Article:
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Surface texturing to promote formation of protective tribofilms on combustion engine valves
Uppsala University, Disciplinary Domain of Science and Technology, Technology, Department of Engineering Sciences, Applied Materials Sciences. (Ångström Tribomaterials Group)ORCID iD: 0000-0003-1274-4974
Uppsala University, Disciplinary Domain of Science and Technology, Technology, Department of Engineering Sciences, Applied Materials Sciences. (Ångström Tribomaterials Group)
Uppsala University, Disciplinary Domain of Science and Technology, Technology, Department of Engineering Sciences, Applied Materials Sciences. (Ångström Tribomaterials Group)ORCID iD: 0000-0002-3955-5746
2017 (English)In: Proceedings of the Institution of mechanical engineers. Part J, journal of engineering tribology, ISSN 1350-6501, E-ISSN 2041-305XArticle in journal (Refereed) Published
Abstract [en]

In a combustion engine, the valve system controls the flow of gases in to and out of the combustion chamber.The contacting surfaces experience a harsh tribological situation with high temperatures, high speed impacts, corrosiveenvironment and high closing forces causing micro sliding in the interface. The components have to endure in the rangeof hundreds of millions to a billion operational cycles, resulting in extreme demands on low wear rate. Such low wearrates can be accomplished by the protective action from tribofilms forming from oil residues, avoiding a pure metal-tometalcontact. Such tribofilms are found on well-functioning engine valves from a variety of engines, but some stationarygas engines experience problems with wear occurring seemingly randomly at normal running conditions. For somereason, the tribofilm has not protected the surfaces sufficiently, causing wear. One way to combat the random behaviourcould be to promote robust function of the protective tribofilms by texturing the valve sealing surfaces to improve thecapture and storage of oil residues. By stabilising the supply in this way, the damage from periods with low access totribofilm forming material could be reduced. The present work demonstrates that turning of the valve seat inserts,creating valleys perpendicular to the sliding motion, can be developed into a useful solution. The amount and localisationof tribofilms became more predictable and stable than without the texture, leading to reduced component wear. Thevalleys should not be too wide, since this increased the amount of exposed metal if the tribofilm flaked off. When havingthe same width, the deeper valleys showed less flaking off of the tribofilm.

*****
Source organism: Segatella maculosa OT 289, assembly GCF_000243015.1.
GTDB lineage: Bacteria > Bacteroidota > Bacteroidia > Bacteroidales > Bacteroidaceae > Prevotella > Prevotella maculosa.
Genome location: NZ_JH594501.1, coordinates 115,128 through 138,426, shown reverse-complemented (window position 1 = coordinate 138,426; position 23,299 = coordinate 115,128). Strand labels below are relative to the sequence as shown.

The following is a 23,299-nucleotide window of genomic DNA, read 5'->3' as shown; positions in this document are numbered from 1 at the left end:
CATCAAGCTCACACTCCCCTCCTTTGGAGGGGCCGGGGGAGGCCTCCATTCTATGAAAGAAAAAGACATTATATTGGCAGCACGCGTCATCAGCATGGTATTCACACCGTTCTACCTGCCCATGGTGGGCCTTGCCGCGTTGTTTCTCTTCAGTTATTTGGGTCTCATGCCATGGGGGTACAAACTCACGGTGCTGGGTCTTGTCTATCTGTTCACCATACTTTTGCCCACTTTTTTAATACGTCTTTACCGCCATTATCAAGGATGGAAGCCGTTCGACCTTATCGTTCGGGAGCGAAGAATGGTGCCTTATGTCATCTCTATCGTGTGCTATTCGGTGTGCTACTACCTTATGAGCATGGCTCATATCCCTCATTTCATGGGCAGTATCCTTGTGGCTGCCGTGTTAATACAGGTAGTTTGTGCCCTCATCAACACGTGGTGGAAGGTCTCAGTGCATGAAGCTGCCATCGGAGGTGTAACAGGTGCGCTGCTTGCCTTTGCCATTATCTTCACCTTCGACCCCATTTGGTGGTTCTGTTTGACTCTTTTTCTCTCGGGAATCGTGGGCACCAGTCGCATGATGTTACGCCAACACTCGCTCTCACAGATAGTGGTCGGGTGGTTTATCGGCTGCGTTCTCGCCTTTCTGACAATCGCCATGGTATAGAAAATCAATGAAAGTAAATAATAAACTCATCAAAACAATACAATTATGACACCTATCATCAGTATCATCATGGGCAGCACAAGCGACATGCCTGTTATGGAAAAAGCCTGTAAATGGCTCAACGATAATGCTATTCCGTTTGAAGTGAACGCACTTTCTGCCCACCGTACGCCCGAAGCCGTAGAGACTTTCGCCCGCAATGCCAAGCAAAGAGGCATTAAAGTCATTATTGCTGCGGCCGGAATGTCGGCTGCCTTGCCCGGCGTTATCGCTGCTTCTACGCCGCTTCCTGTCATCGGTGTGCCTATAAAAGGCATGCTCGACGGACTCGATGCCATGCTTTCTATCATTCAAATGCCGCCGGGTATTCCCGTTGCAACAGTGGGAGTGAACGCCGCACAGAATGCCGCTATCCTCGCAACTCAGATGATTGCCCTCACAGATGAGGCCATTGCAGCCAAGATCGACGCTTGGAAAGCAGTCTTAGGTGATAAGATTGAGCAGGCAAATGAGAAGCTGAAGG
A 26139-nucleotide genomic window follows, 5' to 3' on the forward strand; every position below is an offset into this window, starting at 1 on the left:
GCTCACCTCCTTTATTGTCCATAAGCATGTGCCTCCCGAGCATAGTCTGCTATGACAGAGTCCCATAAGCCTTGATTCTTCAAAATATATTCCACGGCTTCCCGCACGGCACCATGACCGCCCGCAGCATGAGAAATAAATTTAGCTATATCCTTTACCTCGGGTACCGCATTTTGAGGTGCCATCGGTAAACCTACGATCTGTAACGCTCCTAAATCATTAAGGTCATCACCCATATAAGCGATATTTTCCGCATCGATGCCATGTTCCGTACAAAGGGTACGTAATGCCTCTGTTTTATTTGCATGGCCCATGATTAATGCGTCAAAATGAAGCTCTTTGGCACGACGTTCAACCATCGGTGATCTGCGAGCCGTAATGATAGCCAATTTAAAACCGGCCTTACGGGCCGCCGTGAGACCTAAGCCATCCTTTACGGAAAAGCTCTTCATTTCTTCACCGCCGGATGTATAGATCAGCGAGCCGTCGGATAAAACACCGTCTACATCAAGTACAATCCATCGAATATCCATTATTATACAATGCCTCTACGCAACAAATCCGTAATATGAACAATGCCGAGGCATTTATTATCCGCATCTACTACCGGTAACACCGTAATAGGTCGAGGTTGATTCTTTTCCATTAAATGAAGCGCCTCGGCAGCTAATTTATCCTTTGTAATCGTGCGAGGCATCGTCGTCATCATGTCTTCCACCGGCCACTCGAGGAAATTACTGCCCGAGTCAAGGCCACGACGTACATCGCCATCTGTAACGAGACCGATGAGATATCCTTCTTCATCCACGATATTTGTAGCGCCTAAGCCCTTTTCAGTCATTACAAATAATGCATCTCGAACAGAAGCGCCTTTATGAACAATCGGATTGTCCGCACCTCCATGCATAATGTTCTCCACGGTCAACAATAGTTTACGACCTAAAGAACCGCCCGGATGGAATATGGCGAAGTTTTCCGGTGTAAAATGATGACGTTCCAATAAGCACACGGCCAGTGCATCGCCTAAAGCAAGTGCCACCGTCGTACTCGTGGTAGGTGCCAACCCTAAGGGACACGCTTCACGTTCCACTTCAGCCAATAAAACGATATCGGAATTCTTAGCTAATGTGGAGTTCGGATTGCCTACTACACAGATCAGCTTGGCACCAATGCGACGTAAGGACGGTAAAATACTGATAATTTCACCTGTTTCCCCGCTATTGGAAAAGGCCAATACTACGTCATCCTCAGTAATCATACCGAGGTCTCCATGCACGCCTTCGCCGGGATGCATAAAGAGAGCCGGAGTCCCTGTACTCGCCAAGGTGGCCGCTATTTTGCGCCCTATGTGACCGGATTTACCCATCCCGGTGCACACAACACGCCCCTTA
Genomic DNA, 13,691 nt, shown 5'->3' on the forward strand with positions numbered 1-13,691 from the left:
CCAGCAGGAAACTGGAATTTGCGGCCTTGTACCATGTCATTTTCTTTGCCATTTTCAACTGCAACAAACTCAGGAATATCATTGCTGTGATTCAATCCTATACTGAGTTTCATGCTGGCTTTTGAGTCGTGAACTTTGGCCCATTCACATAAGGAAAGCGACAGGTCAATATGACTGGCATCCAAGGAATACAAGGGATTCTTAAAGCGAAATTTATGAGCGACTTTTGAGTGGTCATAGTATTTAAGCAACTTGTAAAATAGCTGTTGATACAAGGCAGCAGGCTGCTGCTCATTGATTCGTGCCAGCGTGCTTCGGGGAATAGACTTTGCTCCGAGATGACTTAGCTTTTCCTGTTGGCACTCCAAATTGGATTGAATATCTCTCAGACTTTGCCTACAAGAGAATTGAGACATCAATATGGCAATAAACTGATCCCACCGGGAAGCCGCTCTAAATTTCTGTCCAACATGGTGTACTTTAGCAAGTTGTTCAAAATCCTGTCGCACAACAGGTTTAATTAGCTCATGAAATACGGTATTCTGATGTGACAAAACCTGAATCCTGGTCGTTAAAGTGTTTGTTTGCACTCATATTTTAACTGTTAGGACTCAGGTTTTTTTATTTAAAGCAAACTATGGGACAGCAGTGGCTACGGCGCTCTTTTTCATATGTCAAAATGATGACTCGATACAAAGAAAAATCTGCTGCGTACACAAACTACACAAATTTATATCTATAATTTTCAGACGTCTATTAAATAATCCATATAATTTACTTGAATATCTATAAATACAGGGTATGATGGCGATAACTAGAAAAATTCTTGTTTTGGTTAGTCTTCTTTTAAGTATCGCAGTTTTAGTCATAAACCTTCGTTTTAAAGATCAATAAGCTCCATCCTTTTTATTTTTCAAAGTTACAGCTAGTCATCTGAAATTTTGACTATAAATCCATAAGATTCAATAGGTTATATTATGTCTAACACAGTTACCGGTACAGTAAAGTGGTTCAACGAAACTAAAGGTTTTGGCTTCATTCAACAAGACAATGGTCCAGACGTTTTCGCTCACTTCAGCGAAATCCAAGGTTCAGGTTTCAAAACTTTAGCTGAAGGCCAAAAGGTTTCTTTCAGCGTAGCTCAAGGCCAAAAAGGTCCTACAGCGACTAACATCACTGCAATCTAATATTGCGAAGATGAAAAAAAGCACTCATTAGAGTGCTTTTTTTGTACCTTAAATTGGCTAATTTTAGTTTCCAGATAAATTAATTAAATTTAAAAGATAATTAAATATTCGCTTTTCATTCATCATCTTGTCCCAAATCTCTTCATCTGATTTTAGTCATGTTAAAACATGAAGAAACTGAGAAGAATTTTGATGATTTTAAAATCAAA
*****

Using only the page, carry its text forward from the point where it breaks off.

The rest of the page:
Place, publisher, year, edition, pages
2017.
Keyword [en]
Tribofilm formation, combustion engine valve, surface texture, rig testing, scanning electron microscopy
National Category
Materials Engineering
Identifiers
URN: urn:nbn:se:uu:diva-335323DOI: 10.1177/1350650117739738OAI: oai:DiVA.org:uu-335323DiVA: diva2:1162376
Available from: 2017-12-04 Created: 2017-12-04 Last updated: 2017-12-04

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